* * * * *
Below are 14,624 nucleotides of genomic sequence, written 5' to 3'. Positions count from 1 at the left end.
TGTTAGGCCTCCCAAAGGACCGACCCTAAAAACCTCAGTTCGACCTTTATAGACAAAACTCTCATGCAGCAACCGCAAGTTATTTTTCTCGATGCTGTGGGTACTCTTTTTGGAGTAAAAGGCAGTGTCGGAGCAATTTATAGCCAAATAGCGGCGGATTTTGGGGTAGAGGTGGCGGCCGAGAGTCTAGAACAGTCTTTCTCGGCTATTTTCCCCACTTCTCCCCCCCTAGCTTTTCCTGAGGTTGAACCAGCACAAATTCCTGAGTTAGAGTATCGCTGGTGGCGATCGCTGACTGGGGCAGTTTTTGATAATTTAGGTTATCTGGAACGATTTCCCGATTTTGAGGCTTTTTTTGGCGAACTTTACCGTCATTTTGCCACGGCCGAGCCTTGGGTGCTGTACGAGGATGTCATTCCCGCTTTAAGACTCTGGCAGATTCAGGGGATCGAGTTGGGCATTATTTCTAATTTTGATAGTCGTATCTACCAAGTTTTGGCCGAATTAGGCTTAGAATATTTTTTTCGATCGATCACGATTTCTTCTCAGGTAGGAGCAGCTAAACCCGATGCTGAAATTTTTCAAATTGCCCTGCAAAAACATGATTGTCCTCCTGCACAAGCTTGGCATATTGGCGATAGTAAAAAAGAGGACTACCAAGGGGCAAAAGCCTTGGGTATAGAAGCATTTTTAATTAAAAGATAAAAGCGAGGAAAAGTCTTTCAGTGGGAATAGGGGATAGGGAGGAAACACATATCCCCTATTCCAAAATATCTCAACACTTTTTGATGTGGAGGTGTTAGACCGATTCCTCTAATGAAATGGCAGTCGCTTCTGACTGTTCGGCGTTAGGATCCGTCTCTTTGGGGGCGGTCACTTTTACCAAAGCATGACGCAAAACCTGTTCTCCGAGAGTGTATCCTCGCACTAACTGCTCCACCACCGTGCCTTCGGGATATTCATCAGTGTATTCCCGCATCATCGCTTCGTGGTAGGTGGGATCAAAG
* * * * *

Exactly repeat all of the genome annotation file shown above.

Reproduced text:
Below are 14,624 nucleotides of genomic sequence, written 5' to 3'. Positions count from 1 at the left end.
TGTTAGGCCTCCCAAAGGACCGACCCTAAAAACCTCAGTTCGACCTTTATAGACAAAACTCTCATGCAGCAACCGCAAGTTATTTTTCTCGATGCTGTGGGTACTCTTTTTGGAGTAAAAGGCAGTGTCGGAGCAATTTATAGCCAAATAGCGGCGGATTTTGGGGTAGAGGTGGCGGCCGAGAGTCTAGAACAGTCTTTCTCGGCTATTTTCCCCACTTCTCCCCCCCTAGCTTTTCCTGAGGTTGAACCAGCACAAATTCCTGAGTTAGAGTATCGCTGGTGGCGATCGCTGACTGGGGCAGTTTTTGATAATTTAGGTTATCTGGAACGATTTCCCGATTTTGAGGCTTTTTTTGGCGAACTTTACCGTCATTTTGCCACGGCCGAGCCTTGGGTGCTGTACGAGGATGTCATTCCCGCTTTAAGACTCTGGCAGATTCAGGGGATCGAGTTGGGCATTATTTCTAATTTTGATAGTCGTATCTACCAAGTTTTGGCCGAATTAGGCTTAGAATATTTTTTTCGATCGATCACGATTTCTTCTCAGGTAGGAGCAGCTAAACCCGATGCTGAAATTTTTCAAATTGCCCTGCAAAAACATGATTGTCCTCCTGCACAAGCTTGGCATATTGGCGATAGTAAAAAAGAGGACTACCAAGGGGCAAAAGCCTTGGGTATAGAAGCATTTTTAATTAAAAGATAAAAGCGAGGAAAAGTCTTTCAGTGGGAATAGGGGATAGGGAGGAAACACATATCCCCTATTCCAAAATATCTCAACACTTTTTGATGTGGAGGTGTTAGACCGATTCCTCTAATGAAATGGCAGTCGCTTCTGACTGTTCGGCGTTAGGATCCGTCTCTTTGGGGGCGGTCACTTTTACCAAAGCATGACGCAAAACCTGTTCTCCGAGAGTGTATCCTCGCACTAACTGCTCCACCACCGTGCCTTCGGGATATTCATCAGTGTATTCCCGCATCATCGCTTCGTGGTAGGTGGGATCAAAG